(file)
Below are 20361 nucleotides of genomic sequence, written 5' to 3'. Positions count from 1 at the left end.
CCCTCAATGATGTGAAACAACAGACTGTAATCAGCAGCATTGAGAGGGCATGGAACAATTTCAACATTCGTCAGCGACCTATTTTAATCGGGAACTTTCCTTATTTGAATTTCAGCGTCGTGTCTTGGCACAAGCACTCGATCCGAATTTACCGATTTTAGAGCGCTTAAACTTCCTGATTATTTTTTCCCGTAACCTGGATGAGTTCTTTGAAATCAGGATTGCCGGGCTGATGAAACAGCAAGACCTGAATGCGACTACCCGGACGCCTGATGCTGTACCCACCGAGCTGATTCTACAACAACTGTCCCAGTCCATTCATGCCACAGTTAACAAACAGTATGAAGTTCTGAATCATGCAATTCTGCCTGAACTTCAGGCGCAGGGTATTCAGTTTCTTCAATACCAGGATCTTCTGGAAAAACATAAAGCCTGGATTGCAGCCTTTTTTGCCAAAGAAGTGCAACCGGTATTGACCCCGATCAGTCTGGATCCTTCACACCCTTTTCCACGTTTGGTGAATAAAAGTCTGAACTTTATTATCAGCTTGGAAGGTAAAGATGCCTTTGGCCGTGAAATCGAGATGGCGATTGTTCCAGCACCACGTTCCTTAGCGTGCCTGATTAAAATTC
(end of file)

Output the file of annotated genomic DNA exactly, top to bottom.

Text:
Below are 20361 nucleotides of genomic sequence, written 5' to 3'. Positions count from 1 at the left end.
CCCTCAATGATGTGAAACAACAGACTGTAATCAGCAGCATTGAGAGGGCATGGAACAATTTCAACATTCGTCAGCGACCTATTTTAATCGGGAACTTTCCTTATTTGAATTTCAGCGTCGTGTCTTGGCACAAGCACTCGATCCGAATTTACCGATTTTAGAGCGCTTAAACTTCCTGATTATTTTTTCCCGTAACCTGGATGAGTTCTTTGAAATCAGGATTGCCGGGCTGATGAAACAGCAAGACCTGAATGCGACTACCCGGACGCCTGATGCTGTACCCACCGAGCTGATTCTACAACAACTGTCCCAGTCCATTCATGCCACAGTTAACAAACAGTATGAAGTTCTGAATCATGCAATTCTGCCTGAACTTCAGGCGCAGGGTATTCAGTTTCTTCAATACCAGGATCTTCTGGAAAAACATAAAGCCTGGATTGCAGCCTTTTTTGCCAAAGAAGTGCAACCGGTATTGACCCCGATCAGTCTGGATCCTTCACACCCTTTTCCACGTTTGGTGAATAAAAGTCTGAACTTTATTATCAGCTTGGAAGGTAAAGATGCCTTTGGCCGTGAAATCGAGATGGCGATTGTTCCAGCACCACGTTCCTTAGCGTGCCTGATTAAAATTC